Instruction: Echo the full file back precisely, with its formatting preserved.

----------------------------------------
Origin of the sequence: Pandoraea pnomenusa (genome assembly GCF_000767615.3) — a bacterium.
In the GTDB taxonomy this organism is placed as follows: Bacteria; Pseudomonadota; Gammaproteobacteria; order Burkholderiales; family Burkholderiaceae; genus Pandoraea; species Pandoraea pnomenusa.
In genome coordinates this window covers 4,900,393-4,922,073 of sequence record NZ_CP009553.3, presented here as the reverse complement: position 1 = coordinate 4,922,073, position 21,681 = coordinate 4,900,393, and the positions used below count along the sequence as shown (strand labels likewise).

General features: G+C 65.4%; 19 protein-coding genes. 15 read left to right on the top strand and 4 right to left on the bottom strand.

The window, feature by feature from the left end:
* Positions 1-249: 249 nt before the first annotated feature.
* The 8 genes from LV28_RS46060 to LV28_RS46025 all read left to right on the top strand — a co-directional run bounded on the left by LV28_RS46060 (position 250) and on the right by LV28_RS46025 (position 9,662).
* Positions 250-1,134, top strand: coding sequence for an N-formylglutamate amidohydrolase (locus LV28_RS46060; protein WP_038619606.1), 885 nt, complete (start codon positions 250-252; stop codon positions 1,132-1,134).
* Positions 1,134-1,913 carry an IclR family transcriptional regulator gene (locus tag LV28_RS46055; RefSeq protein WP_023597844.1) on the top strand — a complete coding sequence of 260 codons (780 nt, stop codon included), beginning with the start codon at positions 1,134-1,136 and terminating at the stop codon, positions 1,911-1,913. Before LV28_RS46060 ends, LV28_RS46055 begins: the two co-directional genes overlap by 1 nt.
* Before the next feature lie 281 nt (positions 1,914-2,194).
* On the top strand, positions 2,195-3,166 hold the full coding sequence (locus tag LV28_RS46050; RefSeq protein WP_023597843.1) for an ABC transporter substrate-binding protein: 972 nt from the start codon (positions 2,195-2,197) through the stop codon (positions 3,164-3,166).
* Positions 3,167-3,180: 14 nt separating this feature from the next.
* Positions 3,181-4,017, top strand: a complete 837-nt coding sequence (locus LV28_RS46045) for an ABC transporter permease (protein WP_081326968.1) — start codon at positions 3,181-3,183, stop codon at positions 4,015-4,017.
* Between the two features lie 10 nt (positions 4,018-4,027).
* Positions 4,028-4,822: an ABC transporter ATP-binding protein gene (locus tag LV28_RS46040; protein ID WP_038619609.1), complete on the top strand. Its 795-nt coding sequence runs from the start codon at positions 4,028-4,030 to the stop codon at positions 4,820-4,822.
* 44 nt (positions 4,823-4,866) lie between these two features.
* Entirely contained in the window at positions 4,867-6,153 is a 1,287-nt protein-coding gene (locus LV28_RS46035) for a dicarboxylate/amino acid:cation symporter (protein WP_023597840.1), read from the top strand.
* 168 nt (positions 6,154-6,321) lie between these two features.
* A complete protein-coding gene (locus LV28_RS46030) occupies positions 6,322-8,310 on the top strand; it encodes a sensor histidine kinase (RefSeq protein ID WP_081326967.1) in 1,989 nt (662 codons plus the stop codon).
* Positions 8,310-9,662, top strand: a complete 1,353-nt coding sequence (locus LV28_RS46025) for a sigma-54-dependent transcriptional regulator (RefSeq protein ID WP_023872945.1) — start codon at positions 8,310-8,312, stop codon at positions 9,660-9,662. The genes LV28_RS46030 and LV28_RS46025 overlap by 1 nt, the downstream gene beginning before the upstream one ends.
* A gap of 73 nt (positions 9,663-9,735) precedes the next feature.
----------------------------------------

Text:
Origin of the sequence: Pandoraea pnomenusa (genome assembly GCF_000767615.3) — a bacterium.
In the GTDB taxonomy this organism is placed as follows: Bacteria; Pseudomonadota; Gammaproteobacteria; order Burkholderiales; family Burkholderiaceae; genus Pandoraea; species Pandoraea pnomenusa.
In genome coordinates this window covers 4,900,393-4,922,073 of sequence record NZ_CP009553.3, presented here as the reverse complement: position 1 = coordinate 4,922,073, position 21,681 = coordinate 4,900,393, and the positions used below count along the sequence as shown (strand labels likewise).

General features: G+C 65.4%; 19 protein-coding genes. 15 read left to right on the top strand and 4 right to left on the bottom strand.

The window, feature by feature from the left end:
* Positions 1-249: 249 nt before the first annotated feature.
* The 8 genes from LV28_RS46060 to LV28_RS46025 all read left to right on the top strand — a co-directional run bounded on the left by LV28_RS46060 (position 250) and on the right by LV28_RS46025 (position 9,662).
* Positions 250-1,134, top strand: coding sequence for an N-formylglutamate amidohydrolase (locus LV28_RS46060; protein WP_038619606.1), 885 nt, complete (start codon positions 250-252; stop codon positions 1,132-1,134).
* Positions 1,134-1,913 carry an IclR family transcriptional regulator gene (locus tag LV28_RS46055; RefSeq protein WP_023597844.1) on the top strand — a complete coding sequence of 260 codons (780 nt, stop codon included), beginning with the start codon at positions 1,134-1,136 and terminating at the stop codon, positions 1,911-1,913. Before LV28_RS46060 ends, LV28_RS46055 begins: the two co-directional genes overlap by 1 nt.
* Before the next feature lie 281 nt (positions 1,914-2,194).
* On the top strand, positions 2,195-3,166 hold the full coding sequence (locus tag LV28_RS46050; RefSeq protein WP_023597843.1) for an ABC transporter substrate-binding protein: 972 nt from the start codon (positions 2,195-2,197) through the stop codon (positions 3,164-3,166).
* Positions 3,167-3,180: 14 nt separating this feature from the next.
* Positions 3,181-4,017, top strand: a complete 837-nt coding sequence (locus LV28_RS46045) for an ABC transporter permease (protein WP_081326968.1) — start codon at positions 3,181-3,183, stop codon at positions 4,015-4,017.
* Between the two features lie 10 nt (positions 4,018-4,027).
* Positions 4,028-4,822: an ABC transporter ATP-binding protein gene (locus tag LV28_RS46040; protein ID WP_038619609.1), complete on the top strand. Its 795-nt coding sequence runs from the start codon at positions 4,028-4,030 to the stop codon at positions 4,820-4,822.
* 44 nt (positions 4,823-4,866) lie between these two features.
* Entirely contained in the window at positions 4,867-6,153 is a 1,287-nt protein-coding gene (locus LV28_RS46035) for a dicarboxylate/amino acid:cation symporter (protein WP_023597840.1), read from the top strand.
* 168 nt (positions 6,154-6,321) lie between these two features.
* A complete protein-coding gene (locus LV28_RS46030) occupies positions 6,322-8,310 on the top strand; it encodes a sensor histidine kinase (RefSeq protein ID WP_081326967.1) in 1,989 nt (662 codons plus the stop codon).
* Positions 8,310-9,662, top strand: a complete 1,353-nt coding sequence (locus LV28_RS46025) for a sigma-54-dependent transcriptional regulator (RefSeq protein ID WP_023872945.1) — start codon at positions 8,310-8,312, stop codon at positions 9,660-9,662. The genes LV28_RS46030 and LV28_RS46025 overlap by 1 nt, the downstream gene beginning before the upstream one ends.
* A gap of 73 nt (positions 9,663-9,735) precedes the next feature.